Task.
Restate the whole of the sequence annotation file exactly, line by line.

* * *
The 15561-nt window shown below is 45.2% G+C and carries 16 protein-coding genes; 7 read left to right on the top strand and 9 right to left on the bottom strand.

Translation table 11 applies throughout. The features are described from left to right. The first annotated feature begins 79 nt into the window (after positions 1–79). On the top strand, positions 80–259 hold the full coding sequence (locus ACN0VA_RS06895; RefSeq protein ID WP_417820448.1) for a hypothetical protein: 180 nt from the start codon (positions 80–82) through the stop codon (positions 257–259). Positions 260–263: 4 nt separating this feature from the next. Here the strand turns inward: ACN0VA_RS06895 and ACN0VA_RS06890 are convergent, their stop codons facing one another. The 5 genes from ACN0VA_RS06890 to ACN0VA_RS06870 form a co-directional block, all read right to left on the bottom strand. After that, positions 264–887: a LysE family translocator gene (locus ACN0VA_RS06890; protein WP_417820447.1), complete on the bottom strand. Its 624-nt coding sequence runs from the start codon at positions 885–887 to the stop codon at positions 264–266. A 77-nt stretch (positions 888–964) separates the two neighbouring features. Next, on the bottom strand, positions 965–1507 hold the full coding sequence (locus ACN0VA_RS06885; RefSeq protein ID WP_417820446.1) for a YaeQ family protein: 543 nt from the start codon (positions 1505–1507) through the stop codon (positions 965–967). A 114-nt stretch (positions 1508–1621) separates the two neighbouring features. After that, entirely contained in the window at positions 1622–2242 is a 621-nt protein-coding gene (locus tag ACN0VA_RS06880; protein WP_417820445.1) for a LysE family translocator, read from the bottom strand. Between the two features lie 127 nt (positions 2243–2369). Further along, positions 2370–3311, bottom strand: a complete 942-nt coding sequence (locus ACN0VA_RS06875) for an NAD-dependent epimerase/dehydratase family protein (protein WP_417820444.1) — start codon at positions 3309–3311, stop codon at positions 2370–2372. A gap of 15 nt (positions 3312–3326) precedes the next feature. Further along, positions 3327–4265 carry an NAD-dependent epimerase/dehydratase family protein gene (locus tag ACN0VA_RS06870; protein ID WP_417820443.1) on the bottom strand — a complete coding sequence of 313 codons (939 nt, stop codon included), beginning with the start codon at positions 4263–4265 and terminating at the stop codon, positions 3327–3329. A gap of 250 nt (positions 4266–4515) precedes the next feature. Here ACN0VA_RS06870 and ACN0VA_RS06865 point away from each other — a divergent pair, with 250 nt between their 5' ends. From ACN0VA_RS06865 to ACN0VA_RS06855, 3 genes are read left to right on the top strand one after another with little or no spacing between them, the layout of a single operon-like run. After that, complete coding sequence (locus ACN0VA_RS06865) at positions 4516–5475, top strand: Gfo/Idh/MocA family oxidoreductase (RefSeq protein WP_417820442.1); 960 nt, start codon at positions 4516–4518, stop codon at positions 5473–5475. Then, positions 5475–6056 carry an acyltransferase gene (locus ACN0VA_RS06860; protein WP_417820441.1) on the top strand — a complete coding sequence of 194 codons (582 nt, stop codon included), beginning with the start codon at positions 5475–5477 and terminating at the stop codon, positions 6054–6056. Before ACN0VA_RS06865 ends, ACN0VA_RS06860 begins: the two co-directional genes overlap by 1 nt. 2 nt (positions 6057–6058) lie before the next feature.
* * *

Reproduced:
The 15561-nt window shown below is 45.2% G+C and carries 16 protein-coding genes; 7 read left to right on the top strand and 9 right to left on the bottom strand.

Translation table 11 applies throughout. The features are described from left to right. The first annotated feature begins 79 nt into the window (after positions 1–79). On the top strand, positions 80–259 hold the full coding sequence (locus ACN0VA_RS06895; RefSeq protein ID WP_417820448.1) for a hypothetical protein: 180 nt from the start codon (positions 80–82) through the stop codon (positions 257–259). Positions 260–263: 4 nt separating this feature from the next. Here the strand turns inward: ACN0VA_RS06895 and ACN0VA_RS06890 are convergent, their stop codons facing one another. The 5 genes from ACN0VA_RS06890 to ACN0VA_RS06870 form a co-directional block, all read right to left on the bottom strand. After that, positions 264–887: a LysE family translocator gene (locus ACN0VA_RS06890; protein WP_417820447.1), complete on the bottom strand. Its 624-nt coding sequence runs from the start codon at positions 885–887 to the stop codon at positions 264–266. A 77-nt stretch (positions 888–964) separates the two neighbouring features. Next, on the bottom strand, positions 965–1507 hold the full coding sequence (locus ACN0VA_RS06885; RefSeq protein ID WP_417820446.1) for a YaeQ family protein: 543 nt from the start codon (positions 1505–1507) through the stop codon (positions 965–967). A 114-nt stretch (positions 1508–1621) separates the two neighbouring features. After that, entirely contained in the window at positions 1622–2242 is a 621-nt protein-coding gene (locus tag ACN0VA_RS06880; protein WP_417820445.1) for a LysE family translocator, read from the bottom strand. Between the two features lie 127 nt (positions 2243–2369). Further along, positions 2370–3311, bottom strand: a complete 942-nt coding sequence (locus ACN0VA_RS06875) for an NAD-dependent epimerase/dehydratase family protein (protein WP_417820444.1) — start codon at positions 3309–3311, stop codon at positions 2370–2372. A gap of 15 nt (positions 3312–3326) precedes the next feature. Further along, positions 3327–4265 carry an NAD-dependent epimerase/dehydratase family protein gene (locus tag ACN0VA_RS06870; protein ID WP_417820443.1) on the bottom strand — a complete coding sequence of 313 codons (939 nt, stop codon included), beginning with the start codon at positions 4263–4265 and terminating at the stop codon, positions 3327–3329. A gap of 250 nt (positions 4266–4515) precedes the next feature. Here ACN0VA_RS06870 and ACN0VA_RS06865 point away from each other — a divergent pair, with 250 nt between their 5' ends. From ACN0VA_RS06865 to ACN0VA_RS06855, 3 genes are read left to right on the top strand one after another with little or no spacing between them, the layout of a single operon-like run. After that, complete coding sequence (locus ACN0VA_RS06865) at positions 4516–5475, top strand: Gfo/Idh/MocA family oxidoreductase (RefSeq protein WP_417820442.1); 960 nt, start codon at positions 4516–4518, stop codon at positions 5473–5475. Then, positions 5475–6056 carry an acyltransferase gene (locus ACN0VA_RS06860; protein WP_417820441.1) on the top strand — a complete coding sequence of 194 codons (582 nt, stop codon included), beginning with the start codon at positions 5475–5477 and terminating at the stop codon, positions 6054–6056. Before ACN0VA_RS06865 ends, ACN0VA_RS06860 begins: the two co-directional genes overlap by 1 nt. 2 nt (positions 6057–6058) lie before the next feature.